subPanel.add(b6);
    		subPanel.add(b7);
    		subPanel.add(b8);
    		subPanel.add(b9);
    		JPanel centerPanel = new JPanel(new GridLayout(2, 2));
    		centerPanel.add(b4);
    		centerPanel.add(b5);
    		centerPanel.add(subPanel);
    		centerPanel.add(b10);
    		frame.add(centerPanel, BorderLayout.CENTER);
    		
    		JButton closeButton = new JButton("Cancel");
    		frame.add(closeButton, BorderLayout.SOUTH);
    		
    		frame.setVisible(true);
    	}
    
    }
    Last edited by winghorse; 12-21-2013 at 06:55 PM.

  2. #2
    JosAH's Avatar
    JosAH is offline Moderator
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    Default Re: Format of GUI

    The four tick boxes on the left (west) could better be stored in a GridBagLayout, that doesn't make them stretch out vertically; the strip on the top probably can be achieved by sticking a JLabel ("buttons:") as the west component and the three buttons in another JPanel (with a GridLayout(1, 3) as the center component; (both in another JPanel with a BorderLayout).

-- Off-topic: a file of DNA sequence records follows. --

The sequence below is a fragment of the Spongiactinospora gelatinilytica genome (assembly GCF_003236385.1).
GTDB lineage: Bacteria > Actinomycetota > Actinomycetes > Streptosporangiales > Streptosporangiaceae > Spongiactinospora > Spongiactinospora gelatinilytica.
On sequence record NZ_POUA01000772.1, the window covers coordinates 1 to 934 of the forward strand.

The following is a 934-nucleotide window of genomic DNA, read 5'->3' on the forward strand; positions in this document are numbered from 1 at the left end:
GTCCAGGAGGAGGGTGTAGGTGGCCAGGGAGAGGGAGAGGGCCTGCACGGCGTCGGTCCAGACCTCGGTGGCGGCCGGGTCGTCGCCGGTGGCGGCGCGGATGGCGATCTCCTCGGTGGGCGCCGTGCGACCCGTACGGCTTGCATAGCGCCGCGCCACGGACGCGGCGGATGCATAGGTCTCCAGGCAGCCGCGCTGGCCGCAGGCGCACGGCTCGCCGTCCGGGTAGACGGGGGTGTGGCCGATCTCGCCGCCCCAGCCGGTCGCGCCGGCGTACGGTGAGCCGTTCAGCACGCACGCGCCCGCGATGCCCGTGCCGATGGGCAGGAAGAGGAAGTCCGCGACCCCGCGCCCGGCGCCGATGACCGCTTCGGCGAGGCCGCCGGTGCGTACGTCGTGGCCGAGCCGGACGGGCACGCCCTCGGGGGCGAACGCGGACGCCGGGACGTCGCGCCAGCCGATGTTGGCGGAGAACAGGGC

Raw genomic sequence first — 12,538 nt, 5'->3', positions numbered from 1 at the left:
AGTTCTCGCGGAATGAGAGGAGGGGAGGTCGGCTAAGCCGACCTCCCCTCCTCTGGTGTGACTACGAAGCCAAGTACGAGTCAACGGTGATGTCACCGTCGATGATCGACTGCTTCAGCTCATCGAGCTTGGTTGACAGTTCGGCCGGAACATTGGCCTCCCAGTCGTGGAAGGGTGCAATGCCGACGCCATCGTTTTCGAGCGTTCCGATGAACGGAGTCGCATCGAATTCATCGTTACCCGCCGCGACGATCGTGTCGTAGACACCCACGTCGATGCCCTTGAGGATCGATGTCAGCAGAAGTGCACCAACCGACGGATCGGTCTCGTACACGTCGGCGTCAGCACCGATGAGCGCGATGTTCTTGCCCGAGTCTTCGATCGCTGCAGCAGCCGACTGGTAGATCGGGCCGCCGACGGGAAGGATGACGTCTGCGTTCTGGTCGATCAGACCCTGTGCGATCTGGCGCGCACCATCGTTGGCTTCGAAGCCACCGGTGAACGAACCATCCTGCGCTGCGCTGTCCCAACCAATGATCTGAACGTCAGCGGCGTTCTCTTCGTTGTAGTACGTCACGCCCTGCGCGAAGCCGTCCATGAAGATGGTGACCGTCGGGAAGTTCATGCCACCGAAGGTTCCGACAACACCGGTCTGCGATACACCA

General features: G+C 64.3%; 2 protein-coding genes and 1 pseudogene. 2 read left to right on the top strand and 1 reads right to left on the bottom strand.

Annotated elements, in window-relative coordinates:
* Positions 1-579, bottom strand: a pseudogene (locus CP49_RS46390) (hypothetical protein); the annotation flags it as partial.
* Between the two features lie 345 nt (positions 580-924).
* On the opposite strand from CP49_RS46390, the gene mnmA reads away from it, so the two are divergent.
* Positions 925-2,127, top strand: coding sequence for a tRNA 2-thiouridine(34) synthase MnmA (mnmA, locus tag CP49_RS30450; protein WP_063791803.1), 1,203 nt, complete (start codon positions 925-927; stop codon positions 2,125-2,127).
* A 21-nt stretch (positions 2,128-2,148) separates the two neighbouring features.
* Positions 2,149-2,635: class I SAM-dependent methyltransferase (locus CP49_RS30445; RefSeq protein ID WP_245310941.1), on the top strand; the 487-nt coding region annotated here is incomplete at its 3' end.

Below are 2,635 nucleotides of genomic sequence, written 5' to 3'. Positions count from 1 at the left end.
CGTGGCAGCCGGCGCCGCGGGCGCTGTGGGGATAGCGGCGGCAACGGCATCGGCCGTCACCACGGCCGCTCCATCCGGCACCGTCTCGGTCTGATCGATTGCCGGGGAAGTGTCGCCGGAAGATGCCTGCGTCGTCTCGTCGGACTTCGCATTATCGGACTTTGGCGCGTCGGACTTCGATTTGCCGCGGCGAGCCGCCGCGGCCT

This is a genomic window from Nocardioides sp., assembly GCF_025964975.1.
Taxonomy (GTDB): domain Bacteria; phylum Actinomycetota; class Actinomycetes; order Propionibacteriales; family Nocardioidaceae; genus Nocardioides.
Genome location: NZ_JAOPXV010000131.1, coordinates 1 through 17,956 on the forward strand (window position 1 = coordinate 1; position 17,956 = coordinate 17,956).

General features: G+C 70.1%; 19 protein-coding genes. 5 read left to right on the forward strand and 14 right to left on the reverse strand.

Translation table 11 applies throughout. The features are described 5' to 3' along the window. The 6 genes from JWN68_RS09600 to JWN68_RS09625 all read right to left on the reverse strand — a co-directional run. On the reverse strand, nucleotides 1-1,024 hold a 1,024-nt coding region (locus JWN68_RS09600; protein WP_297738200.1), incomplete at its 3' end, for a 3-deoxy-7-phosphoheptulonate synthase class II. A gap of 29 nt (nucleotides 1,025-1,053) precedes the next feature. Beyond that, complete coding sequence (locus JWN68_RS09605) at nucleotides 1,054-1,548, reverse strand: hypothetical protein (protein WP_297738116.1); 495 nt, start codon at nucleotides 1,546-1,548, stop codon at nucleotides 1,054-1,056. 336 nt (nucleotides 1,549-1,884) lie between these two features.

kind regards,

    Jos
    cenosillicaphobia: the fear for an empty beer glass

  3. #3
    zFollette is offline ▼ dafuq did I do?
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    Default Re: Format of GUI

    I, for one, always prefer to use absolute positioning.

  4. #4
    JosAH's Avatar
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    Default Re: Format of GUI

    Quote Originally Posted by zFollette View Post
    I, for one, always prefer to use absolute positioning.
    Cool, and then see your code run on a screen with a different resolution ...

    kind regards,

    Jos
    gimbal2, SurfMan and liluma like this.
    cenosillicaphobia: the fear for an empty beer glass

  5. #5
    gimbal2 is offline Just a guy
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    Default Re: Format of GUI

    Quote Originally Posted by JosAH View Post
    Cool, and then see your code run on a screen with a different resolution ...

    kind regards,

    Jos
    Especially a lower one!
    "Syntactic sugar causes cancer of the semicolon." -- Alan Perlis

  6. #6